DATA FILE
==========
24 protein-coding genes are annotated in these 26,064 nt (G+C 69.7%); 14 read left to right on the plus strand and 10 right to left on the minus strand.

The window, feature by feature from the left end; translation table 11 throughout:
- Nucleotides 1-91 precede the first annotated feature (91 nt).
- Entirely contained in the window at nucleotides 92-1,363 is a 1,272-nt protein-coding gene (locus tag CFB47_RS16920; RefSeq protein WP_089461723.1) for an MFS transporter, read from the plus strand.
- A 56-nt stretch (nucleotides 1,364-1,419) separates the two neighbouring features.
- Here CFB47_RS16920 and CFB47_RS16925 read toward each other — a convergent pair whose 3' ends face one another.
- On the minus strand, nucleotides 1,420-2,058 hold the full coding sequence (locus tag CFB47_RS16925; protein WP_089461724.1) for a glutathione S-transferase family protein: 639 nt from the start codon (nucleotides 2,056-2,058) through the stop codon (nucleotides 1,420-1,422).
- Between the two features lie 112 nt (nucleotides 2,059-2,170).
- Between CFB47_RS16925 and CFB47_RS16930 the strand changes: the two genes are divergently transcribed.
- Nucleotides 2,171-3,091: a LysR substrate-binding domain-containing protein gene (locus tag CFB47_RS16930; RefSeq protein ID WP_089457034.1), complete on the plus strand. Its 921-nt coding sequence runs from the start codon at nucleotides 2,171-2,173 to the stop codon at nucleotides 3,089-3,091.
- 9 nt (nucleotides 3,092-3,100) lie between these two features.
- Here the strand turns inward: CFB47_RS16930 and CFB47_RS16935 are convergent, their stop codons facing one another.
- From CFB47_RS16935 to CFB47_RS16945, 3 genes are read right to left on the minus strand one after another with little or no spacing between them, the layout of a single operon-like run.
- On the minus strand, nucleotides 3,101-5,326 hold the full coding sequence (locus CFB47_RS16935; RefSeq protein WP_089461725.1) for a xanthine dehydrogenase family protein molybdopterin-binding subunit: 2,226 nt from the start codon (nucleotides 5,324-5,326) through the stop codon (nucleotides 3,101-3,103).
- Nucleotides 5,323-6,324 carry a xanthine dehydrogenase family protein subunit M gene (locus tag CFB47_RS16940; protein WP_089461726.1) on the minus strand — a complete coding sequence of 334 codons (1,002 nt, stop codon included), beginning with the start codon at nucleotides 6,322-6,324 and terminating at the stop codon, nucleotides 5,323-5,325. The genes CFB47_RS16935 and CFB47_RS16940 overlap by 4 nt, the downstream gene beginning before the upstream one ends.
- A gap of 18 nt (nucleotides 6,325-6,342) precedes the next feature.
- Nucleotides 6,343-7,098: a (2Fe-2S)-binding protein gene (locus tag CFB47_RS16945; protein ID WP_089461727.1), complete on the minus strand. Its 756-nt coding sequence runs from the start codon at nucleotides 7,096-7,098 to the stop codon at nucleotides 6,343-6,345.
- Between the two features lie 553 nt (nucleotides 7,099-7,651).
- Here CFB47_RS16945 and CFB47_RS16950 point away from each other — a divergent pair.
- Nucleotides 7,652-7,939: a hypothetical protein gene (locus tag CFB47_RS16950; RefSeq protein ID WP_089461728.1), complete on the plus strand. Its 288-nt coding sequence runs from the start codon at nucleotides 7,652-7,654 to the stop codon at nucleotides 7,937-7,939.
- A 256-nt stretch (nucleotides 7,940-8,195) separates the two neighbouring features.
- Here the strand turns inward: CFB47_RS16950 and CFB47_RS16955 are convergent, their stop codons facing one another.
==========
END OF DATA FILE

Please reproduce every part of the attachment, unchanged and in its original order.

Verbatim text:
24 protein-coding genes are annotated in these 26,064 nt (G+C 69.7%); 14 read left to right on the plus strand and 10 right to left on the minus strand.

The window, feature by feature from the left end; translation table 11 throughout:
- Nucleotides 1-91 precede the first annotated feature (91 nt).
- Entirely contained in the window at nucleotides 92-1,363 is a 1,272-nt protein-coding gene (locus tag CFB47_RS16920; RefSeq protein WP_089461723.1) for an MFS transporter, read from the plus strand.
- A 56-nt stretch (nucleotides 1,364-1,419) separates the two neighbouring features.
- Here CFB47_RS16920 and CFB47_RS16925 read toward each other — a convergent pair whose 3' ends face one another.
- On the minus strand, nucleotides 1,420-2,058 hold the full coding sequence (locus tag CFB47_RS16925; protein WP_089461724.1) for a glutathione S-transferase family protein: 639 nt from the start codon (nucleotides 2,056-2,058) through the stop codon (nucleotides 1,420-1,422).
- Between the two features lie 112 nt (nucleotides 2,059-2,170).
- Between CFB47_RS16925 and CFB47_RS16930 the strand changes: the two genes are divergently transcribed.
- Nucleotides 2,171-3,091: a LysR substrate-binding domain-containing protein gene (locus tag CFB47_RS16930; RefSeq protein ID WP_089457034.1), complete on the plus strand. Its 921-nt coding sequence runs from the start codon at nucleotides 2,171-2,173 to the stop codon at nucleotides 3,089-3,091.
- 9 nt (nucleotides 3,092-3,100) lie between these two features.
- Here the strand turns inward: CFB47_RS16930 and CFB47_RS16935 are convergent, their stop codons facing one another.
- From CFB47_RS16935 to CFB47_RS16945, 3 genes are read right to left on the minus strand one after another with little or no spacing between them, the layout of a single operon-like run.
- On the minus strand, nucleotides 3,101-5,326 hold the full coding sequence (locus CFB47_RS16935; RefSeq protein WP_089461725.1) for a xanthine dehydrogenase family protein molybdopterin-binding subunit: 2,226 nt from the start codon (nucleotides 5,324-5,326) through the stop codon (nucleotides 3,101-3,103).
- Nucleotides 5,323-6,324 carry a xanthine dehydrogenase family protein subunit M gene (locus tag CFB47_RS16940; protein WP_089461726.1) on the minus strand — a complete coding sequence of 334 codons (1,002 nt, stop codon included), beginning with the start codon at nucleotides 6,322-6,324 and terminating at the stop codon, nucleotides 5,323-5,325. The genes CFB47_RS16935 and CFB47_RS16940 overlap by 4 nt, the downstream gene beginning before the upstream one ends.
- A gap of 18 nt (nucleotides 6,325-6,342) precedes the next feature.
- Nucleotides 6,343-7,098: a (2Fe-2S)-binding protein gene (locus tag CFB47_RS16945; protein ID WP_089461727.1), complete on the minus strand. Its 756-nt coding sequence runs from the start codon at nucleotides 7,096-7,098 to the stop codon at nucleotides 6,343-6,345.
- Between the two features lie 553 nt (nucleotides 7,099-7,651).
- Here CFB47_RS16945 and CFB47_RS16950 point away from each other — a divergent pair.
- Nucleotides 7,652-7,939: a hypothetical protein gene (locus tag CFB47_RS16950; RefSeq protein ID WP_089461728.1), complete on the plus strand. Its 288-nt coding sequence runs from the start codon at nucleotides 7,652-7,654 to the stop codon at nucleotides 7,937-7,939.
- A 256-nt stretch (nucleotides 7,940-8,195) separates the two neighbouring features.
- Here the strand turns inward: CFB47_RS16950 and CFB47_RS16955 are convergent, their stop codons facing one another.